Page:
Hang on to your hats and bolt everything down, there’s a new hurricane about to hit and forget girly names this one’s called Nathrakh. There’s something entirely honest about Anaal Nathrakh, you pretty much know exactly where you stand when you press play on a new album every couple of years and with 10th album ‘A New Kind Of Horror’ preconceived ideas are likely spot on when you are thrown headlong into 33 minutes of sonic obliteration over 10 new numbers. Horrendous, mangled, savage industrialised noise is what you get from one of the most extreme bands out there. Dave Hunt has described this as “bitter, vengeful, sarcastic, sardonic, violent, terrified and horrified” and who are we to disagree. He has been spurred this time around particularly by the horrors of WWI but this is not an album that triumphs over things but dwells in the misery and suffering of the terrible conflict taking us through the solemn and humanist side of it all as relayed by the poets of the time and even the letters of DH Lawrence as inspiration. Mick Kenney has as ever created a heaving musical quagmire to perfectly co-ordinate the harried vocal stance and has although worked as usual pretty much on his own drafted in a couple of guests such as Bleeding Through vocalist Brandan Schieppati and a mysterious entity apparently only known as Danny The Complete Lunatic. Curious, time to jump down the rabbit hole!

Taking us down ‘The Road To…’ the album heralds Armageddon with a threatening low throb and the sound of armaments set to explode over some weird baritone singing sounding muffled like a ghost from a WWI music hall just after it has been bombed mid performance. We literally fly into ‘Obscene As Cancer’ and a sound as nasty and malevolent as its subject matter. Gibbering like a zombie the frontman harangues and the weltering music insanely hits from every angle, multi layered but not without harmony. The first power croon hits marvellously, soaring with a feeling of giddy joy almost at odds with everything else going on. Rabid gibbers are deranged and hungering for blood, it’s as fast and manic as anything you could possibly look for in the music of extremity. A void like horn calls reminding of a Hellraiser type construction revolving around and firing out lasers as everything it touches explodes into blood and gore. ‘The Reek Of Fear’ is definitely in the air and the high notes hit probably the most insane pitch yet encountered from the band and sound like Rob Halford has entered a world of the very insane. Styles lurch and groove, there are hints of everything from industrial to dubstep buried in deep and whatever the BPM count is it has gone right through the roof.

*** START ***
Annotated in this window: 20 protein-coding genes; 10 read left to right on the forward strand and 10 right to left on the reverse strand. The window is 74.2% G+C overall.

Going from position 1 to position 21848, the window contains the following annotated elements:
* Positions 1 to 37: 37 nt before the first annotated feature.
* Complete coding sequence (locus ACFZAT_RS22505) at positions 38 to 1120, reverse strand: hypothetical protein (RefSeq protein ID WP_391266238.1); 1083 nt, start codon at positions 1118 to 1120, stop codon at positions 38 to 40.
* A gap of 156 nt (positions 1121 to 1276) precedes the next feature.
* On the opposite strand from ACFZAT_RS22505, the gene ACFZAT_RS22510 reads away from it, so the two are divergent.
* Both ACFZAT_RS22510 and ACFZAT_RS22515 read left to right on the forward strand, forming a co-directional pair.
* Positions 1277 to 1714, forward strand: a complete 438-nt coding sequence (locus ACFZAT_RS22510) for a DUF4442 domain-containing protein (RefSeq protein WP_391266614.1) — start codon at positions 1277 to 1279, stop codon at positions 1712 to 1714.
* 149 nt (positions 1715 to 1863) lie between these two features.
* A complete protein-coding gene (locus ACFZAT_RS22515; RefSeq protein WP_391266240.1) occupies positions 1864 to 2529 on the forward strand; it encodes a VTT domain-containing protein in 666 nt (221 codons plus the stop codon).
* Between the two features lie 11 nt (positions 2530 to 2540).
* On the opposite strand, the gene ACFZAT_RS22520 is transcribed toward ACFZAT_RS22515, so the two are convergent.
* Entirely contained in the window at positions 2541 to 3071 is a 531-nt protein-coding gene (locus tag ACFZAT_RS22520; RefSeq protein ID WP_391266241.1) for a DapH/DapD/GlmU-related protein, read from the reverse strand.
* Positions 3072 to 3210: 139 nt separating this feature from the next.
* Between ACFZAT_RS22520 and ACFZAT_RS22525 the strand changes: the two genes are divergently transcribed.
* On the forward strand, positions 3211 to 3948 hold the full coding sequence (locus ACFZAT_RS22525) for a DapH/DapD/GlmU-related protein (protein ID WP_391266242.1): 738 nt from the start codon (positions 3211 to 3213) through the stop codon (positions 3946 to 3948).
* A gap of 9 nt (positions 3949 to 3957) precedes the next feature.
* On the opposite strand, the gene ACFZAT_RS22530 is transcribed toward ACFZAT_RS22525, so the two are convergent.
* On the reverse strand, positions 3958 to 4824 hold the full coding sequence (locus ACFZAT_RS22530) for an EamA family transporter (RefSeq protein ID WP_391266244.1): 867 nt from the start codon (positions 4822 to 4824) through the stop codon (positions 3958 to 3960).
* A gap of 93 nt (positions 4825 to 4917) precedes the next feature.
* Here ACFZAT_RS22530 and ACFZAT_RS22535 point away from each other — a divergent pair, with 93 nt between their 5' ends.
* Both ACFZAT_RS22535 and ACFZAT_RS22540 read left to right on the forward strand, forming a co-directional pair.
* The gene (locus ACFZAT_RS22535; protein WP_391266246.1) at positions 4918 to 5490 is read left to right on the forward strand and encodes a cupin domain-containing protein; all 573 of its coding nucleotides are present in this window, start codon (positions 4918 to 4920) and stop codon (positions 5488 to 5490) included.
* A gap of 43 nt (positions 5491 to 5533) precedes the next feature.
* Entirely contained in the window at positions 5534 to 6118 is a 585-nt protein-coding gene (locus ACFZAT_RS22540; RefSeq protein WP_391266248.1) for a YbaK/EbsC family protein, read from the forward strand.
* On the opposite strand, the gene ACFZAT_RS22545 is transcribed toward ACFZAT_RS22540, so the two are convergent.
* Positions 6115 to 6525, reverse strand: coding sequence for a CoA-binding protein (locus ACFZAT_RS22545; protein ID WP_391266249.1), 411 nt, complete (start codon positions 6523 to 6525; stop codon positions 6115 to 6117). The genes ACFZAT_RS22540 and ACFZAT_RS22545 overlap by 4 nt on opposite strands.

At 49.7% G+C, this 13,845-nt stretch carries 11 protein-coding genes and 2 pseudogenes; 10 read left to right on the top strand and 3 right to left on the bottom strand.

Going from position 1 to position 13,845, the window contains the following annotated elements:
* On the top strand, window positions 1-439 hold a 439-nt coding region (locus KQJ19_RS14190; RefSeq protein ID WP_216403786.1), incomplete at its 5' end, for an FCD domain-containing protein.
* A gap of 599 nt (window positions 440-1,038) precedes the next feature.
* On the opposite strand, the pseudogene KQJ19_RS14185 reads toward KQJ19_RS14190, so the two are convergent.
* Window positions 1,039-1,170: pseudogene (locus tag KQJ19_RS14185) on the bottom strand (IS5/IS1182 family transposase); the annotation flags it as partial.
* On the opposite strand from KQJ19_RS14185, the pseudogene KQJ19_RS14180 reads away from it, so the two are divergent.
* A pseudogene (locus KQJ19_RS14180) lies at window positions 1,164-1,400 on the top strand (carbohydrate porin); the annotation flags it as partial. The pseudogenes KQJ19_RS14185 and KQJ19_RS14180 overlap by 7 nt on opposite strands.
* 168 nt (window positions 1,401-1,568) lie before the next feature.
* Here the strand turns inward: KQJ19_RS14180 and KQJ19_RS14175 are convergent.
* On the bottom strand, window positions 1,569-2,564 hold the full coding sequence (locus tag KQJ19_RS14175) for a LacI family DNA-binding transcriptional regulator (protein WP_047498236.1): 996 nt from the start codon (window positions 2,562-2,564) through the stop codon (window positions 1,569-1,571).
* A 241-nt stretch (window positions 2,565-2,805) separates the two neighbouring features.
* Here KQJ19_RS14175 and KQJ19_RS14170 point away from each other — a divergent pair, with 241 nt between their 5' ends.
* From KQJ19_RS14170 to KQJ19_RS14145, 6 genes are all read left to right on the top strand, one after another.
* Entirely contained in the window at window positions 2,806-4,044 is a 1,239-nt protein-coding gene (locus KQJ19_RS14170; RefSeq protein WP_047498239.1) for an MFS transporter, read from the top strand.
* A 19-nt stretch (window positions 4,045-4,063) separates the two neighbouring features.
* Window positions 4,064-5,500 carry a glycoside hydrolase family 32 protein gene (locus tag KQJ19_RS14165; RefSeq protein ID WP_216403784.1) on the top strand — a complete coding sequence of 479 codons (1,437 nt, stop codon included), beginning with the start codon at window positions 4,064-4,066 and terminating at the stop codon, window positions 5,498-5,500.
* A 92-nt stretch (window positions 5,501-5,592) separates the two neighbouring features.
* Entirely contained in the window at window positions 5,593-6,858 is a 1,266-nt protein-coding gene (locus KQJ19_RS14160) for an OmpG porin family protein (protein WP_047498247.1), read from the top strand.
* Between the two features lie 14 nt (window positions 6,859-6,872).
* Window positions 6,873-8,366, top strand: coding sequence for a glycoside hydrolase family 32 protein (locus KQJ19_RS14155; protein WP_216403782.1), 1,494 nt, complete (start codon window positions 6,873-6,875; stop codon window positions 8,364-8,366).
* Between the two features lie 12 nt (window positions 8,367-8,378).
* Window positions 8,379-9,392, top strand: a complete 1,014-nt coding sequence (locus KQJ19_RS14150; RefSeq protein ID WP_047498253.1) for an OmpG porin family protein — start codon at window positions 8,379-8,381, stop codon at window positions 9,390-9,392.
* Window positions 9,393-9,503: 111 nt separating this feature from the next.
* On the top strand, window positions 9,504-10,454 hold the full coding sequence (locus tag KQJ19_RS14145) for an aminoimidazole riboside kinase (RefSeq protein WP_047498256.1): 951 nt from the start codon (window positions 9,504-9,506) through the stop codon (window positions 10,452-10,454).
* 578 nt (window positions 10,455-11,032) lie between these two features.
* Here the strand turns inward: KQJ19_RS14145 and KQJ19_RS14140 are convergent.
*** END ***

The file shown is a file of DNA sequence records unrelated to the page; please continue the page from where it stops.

Tracks do their job and get outta town and onto the next flattening mass, every number is generally between 3-4 minutes and provides a right brutal battering. Occasional vocal parts can be deciphered, the words “it will all be over by Christmas” on Forward sounds like a determined frontline troop going towards death on the battlefield but as history told us spirited heroism was not a part of this grim war, it went on and futility and exponential body count was the only resulting folly. Some symphonic undertones hit amidst ‘New Bethlehem/Mass Death Futures’ and it feels like everything including the kitchen sink is being thrown at us. However there is melody embedded too and along with the clean vocals it is as magnificent as the opposing battery is grim and violent. You don’t have to go into the subject matter, in fact it could be lost in the musical deluge. I will no doubt buy this (it would be criminal not to) and will indulge myself in the hopefully included lyrics. They strike as being very important here and I feel I am missing out a bit. This is particularly the case with some spoken oration on ‘Vi Coactus.’ If you want to take things on a primal level you should have no problem especially with a number like ‘Mother Of Satan’ though screaming out entreaties to the dark side with wild abandon and compelling you to join in with their call. With a finale poetically entitled ‘Are We Fit for Glory Yet? (The War to End Nothing)’ one can’t help but think back to school learning the words of people like Wilfred Owen and Siegfried Sassoon teaching us that war is indeed hell. One thing we weren’t set up for though was its musical equivalent, make no mistake that here Anaal Nathrakh have well and truly provided it. The horror… the horror.

(8.5/10 Pete Woods)